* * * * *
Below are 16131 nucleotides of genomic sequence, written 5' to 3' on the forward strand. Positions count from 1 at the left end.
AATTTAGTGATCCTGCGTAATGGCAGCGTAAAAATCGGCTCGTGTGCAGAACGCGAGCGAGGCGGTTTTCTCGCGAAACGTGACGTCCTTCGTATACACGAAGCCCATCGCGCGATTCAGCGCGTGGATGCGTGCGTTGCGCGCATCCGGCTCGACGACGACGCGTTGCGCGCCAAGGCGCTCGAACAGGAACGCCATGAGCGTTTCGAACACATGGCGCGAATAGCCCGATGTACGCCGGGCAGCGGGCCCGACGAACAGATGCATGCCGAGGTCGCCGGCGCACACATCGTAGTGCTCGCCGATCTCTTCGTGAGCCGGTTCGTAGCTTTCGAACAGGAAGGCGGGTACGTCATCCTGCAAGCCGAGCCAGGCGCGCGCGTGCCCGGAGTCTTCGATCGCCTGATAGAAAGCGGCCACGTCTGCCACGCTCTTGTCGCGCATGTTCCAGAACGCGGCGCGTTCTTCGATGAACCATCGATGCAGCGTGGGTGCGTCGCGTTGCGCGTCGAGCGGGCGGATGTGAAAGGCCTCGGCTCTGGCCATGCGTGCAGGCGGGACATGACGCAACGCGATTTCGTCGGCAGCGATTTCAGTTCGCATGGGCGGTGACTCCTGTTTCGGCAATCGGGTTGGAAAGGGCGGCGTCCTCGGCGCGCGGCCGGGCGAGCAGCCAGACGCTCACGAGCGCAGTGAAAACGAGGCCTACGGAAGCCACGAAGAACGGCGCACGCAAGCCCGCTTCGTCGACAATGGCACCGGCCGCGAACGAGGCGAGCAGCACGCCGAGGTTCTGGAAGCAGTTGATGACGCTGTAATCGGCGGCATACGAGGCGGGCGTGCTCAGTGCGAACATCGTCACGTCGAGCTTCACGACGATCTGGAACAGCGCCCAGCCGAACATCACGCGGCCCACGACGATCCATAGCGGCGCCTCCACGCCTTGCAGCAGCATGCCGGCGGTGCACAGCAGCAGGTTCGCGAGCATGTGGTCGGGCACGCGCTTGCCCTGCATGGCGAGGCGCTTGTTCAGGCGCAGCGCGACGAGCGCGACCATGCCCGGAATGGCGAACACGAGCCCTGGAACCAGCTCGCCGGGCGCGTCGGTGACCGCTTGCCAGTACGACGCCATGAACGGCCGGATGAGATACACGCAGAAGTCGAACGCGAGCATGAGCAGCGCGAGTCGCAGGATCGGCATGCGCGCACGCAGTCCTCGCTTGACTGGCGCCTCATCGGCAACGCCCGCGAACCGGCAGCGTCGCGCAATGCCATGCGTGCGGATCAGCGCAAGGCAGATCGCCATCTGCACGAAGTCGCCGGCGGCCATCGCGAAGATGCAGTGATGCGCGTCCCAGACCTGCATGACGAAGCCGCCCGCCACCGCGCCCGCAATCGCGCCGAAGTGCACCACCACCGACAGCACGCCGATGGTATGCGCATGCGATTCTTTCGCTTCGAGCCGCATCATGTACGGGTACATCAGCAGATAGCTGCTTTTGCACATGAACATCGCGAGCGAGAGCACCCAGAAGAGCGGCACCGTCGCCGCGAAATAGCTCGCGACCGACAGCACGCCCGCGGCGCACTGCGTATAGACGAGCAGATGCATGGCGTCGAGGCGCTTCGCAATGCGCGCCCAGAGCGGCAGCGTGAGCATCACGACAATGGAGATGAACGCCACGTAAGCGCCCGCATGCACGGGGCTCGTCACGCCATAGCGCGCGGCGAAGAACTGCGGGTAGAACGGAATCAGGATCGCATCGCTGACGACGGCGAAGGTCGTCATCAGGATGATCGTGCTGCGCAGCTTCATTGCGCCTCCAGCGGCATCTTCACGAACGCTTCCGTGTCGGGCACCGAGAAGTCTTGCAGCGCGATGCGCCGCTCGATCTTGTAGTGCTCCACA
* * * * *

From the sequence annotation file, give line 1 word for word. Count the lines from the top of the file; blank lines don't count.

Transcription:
Below are 16131 nucleotides of genomic sequence, written 5' to 3' on the forward strand. Positions count from 1 at the left end.